The warmonger obama regime was outraged that Washington's military attack on Syria had been blocked. Washington and the Israel Lobby went into full scale demonization of President Putin for orchestrating peace instead of war. The obama regime is trying to block the agreement by insisting on incorporating into the UN resolution an opportunity for attacking Syria if Washington is not convinced that all chemical weapons are turned over.

The entire world knows that Washington will again lie through its teeth, assert that all the weapons were not turned over and use the wedge that Washington is attempting to force into the UN resolution to start another war. Russian Foreign Minister Sergey Lavrov has publicly stated that Washington is trying to blackmail Russia into accepting the potential for military intervention in Syria as part of the agreement.

Until the 21st century, Washington carried out its relentless nefarious activities against other peoples and countries under cover and out of sight. In the 21st century the criminal bush and obama regimes have brazenly demonstrated their disregard for US law, international law, and human rights.
Hubris and arrogance have run away with the "superpower." The US stands reviled by the world. At the UN summit on September 23, the president of Brazil denounced the obama regime for its "breach of international law" revealed by the spy scandal. Bolivian President Evo Morales is filing a lawsuit against the obama regime for "crimes against humanity."

When the world looks at Washington, it cannot differentiate Washington from the dictatorships that Washington attributes to other countries. The Washington regime has declared that it is above both law and Constitution and possesses the power to detain citizens indefinitely and to murder them without due process of law. These powers comprise the necessary and sufficient conditions for dictatorship.

Who will liberate Americans from Washington's tyranny, overthrow the executive branch dictatorship, and bring freedom and democracy to America?


Note: Roberts raises very cogent points in this article. But any implication that Assad did not use WMD (chemical weapons) against his own people is, in my opinion, completely at variance with credible evidence which has been gathered. A.E. McGuire

Tuesday, September 24, 2013

These 12 Bills Are the NSA's Worst Nightmare

Your guide to the pending legislation seeking to curb the government's vast surveillance powers.

| Mon Sep. 23, 2013 3:00 AM PDT,
It seems that not a week goes by without a friendly reminder from former NSA contractor Edward Snowden that the government has found a new way to spy on us. From allegedly cracking online encryption, to paying US tech companies to build backdoors in their security systems, to spying on international bank transactions—it's tempting to wonder whether there is any such thing as electronic privacy anymore. But in the last few months, Congress has introduced a spate of bills aimed at reining in the NSA's vast surveillance powers.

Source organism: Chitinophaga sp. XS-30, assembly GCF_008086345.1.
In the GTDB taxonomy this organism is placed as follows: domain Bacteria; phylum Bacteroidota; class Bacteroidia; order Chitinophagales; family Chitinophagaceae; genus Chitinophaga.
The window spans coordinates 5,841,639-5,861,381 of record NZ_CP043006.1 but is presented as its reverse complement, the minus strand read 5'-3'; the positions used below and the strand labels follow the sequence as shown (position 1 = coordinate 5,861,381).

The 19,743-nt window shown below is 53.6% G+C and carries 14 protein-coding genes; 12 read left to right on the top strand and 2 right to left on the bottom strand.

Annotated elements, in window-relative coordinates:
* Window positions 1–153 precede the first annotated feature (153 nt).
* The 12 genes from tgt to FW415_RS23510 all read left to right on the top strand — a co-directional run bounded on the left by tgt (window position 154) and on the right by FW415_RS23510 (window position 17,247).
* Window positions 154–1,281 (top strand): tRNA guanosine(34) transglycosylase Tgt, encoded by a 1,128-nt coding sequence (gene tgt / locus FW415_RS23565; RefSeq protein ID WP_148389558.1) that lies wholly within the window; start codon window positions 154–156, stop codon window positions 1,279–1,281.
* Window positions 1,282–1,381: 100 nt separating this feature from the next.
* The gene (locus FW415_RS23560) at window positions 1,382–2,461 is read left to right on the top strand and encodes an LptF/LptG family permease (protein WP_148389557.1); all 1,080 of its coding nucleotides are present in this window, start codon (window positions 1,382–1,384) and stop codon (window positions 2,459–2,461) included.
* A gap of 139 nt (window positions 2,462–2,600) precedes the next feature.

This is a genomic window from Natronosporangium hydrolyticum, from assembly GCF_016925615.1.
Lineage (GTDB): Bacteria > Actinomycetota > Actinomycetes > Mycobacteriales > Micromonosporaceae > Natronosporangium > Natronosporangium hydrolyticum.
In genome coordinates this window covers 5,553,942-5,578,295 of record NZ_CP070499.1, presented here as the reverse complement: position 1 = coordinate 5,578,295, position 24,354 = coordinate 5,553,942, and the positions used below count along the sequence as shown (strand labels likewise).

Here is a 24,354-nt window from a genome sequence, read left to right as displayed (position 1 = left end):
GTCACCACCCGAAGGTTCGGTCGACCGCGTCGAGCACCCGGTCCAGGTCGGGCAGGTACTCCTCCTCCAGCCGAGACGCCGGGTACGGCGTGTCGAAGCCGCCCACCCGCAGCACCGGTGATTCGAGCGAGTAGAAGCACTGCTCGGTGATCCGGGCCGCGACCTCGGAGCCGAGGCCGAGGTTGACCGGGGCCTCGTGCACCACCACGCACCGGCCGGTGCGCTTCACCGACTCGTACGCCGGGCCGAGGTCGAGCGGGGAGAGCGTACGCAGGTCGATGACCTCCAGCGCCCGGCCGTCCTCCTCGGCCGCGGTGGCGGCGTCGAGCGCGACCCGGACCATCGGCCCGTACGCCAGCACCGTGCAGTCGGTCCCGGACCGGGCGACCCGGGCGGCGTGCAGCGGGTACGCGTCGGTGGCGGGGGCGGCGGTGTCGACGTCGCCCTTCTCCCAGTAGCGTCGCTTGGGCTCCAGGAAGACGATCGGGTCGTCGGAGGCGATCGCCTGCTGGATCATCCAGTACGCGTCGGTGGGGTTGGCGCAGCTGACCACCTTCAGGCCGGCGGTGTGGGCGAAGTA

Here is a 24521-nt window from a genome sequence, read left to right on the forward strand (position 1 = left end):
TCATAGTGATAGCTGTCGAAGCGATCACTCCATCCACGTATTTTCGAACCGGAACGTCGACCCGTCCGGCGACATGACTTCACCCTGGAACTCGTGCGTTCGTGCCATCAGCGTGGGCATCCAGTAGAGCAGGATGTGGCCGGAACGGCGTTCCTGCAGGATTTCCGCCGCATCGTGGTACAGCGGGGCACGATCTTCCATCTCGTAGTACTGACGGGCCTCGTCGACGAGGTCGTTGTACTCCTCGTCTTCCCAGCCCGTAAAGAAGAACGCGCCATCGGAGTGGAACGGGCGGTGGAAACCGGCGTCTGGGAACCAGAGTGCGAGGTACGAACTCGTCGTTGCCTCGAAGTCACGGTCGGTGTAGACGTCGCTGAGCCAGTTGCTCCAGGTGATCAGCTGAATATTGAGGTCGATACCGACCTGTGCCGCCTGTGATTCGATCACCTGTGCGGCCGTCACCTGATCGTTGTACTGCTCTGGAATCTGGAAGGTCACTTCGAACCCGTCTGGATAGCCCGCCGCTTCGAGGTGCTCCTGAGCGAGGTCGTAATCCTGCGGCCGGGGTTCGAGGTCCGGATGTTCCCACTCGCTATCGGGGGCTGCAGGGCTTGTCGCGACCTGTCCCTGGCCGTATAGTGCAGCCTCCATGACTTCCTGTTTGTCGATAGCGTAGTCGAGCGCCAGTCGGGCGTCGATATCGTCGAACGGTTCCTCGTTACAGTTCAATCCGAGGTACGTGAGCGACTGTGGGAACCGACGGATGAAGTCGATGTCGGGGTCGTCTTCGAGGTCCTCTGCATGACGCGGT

These pending bills seek to keep the NSA from sweeping up phone records en masse, take the rubber stamp away from the top-secret spy court that approves surveillance requests, and allow tech companies to tell the public more about the government requests they receive for user data, among other things. (At present, no lawmakers are actually trying to defund the NSA, although GOP Rep. Justin Amash of Michigan gave it a good shot.) Here's a guide to 12 pending bills that target US government spying (collected with help from the Electronic Frontier Foundation).
The Surveillance State Repeal Act (H.R. 2818)

Sponsor: Rep. Rush Holt (D-N.J.)

What it does: Unlike other pending bills that make careful revisions to existing surveillance laws, this one would completely repeal the PATRIOT Act and the 2008 amendments to the Foreign Intelligence Surveillance Act (FISA), the statutes from which the NSA draws its broad spying powers. The bill also amends FISA—the 1978 law that governs the collection of foreign intelligence information—to clarify that "no information relating to a United States person may be acquired pursuant to this Act without a valid warrant based on probable cause" and it decrees that the government can't require tech companies to build backdoors in their security systems. In other words, this is Director of National Intelligence James Clapper's worst nightmare.

The LIBERT-E Act (H.R. 2399)

Sponsors: Reps. John Conyers (D-Mich.) and Justin Amash (R-Mich.),

What it does: This bill takes aim at "Section 215" of the Patriot Act, which expanded the Foreign Intelligence Surveillance Act to justify broad phone surveillance by allowing the government to compel companies to give up "tangible things" that could be relevant to a terrorism investigation. Under this new legislation, the government has to show demonstrable facts that the information they're scooping up is relevant to an investigation. The bill would also insert language into FISA allowing the government to collect information that pertains "only to an individual"—so millions of others couldn't get swept up in the NSA's phone metadata dragnet, which hoovers up information like call times, locations, and phone numbers. What the bill doesn't do is revise the 2008 amendments to FISA, which provide the legal basis for programs like the NSA's PRISM—the main NSA program that vacuums up online communications. Finally, the bill mandates that the inspectors general for the Department of Justice and "each element of the intelligence community" investigate how many Americans have been targeted by requests made under FISA and how their information has been used.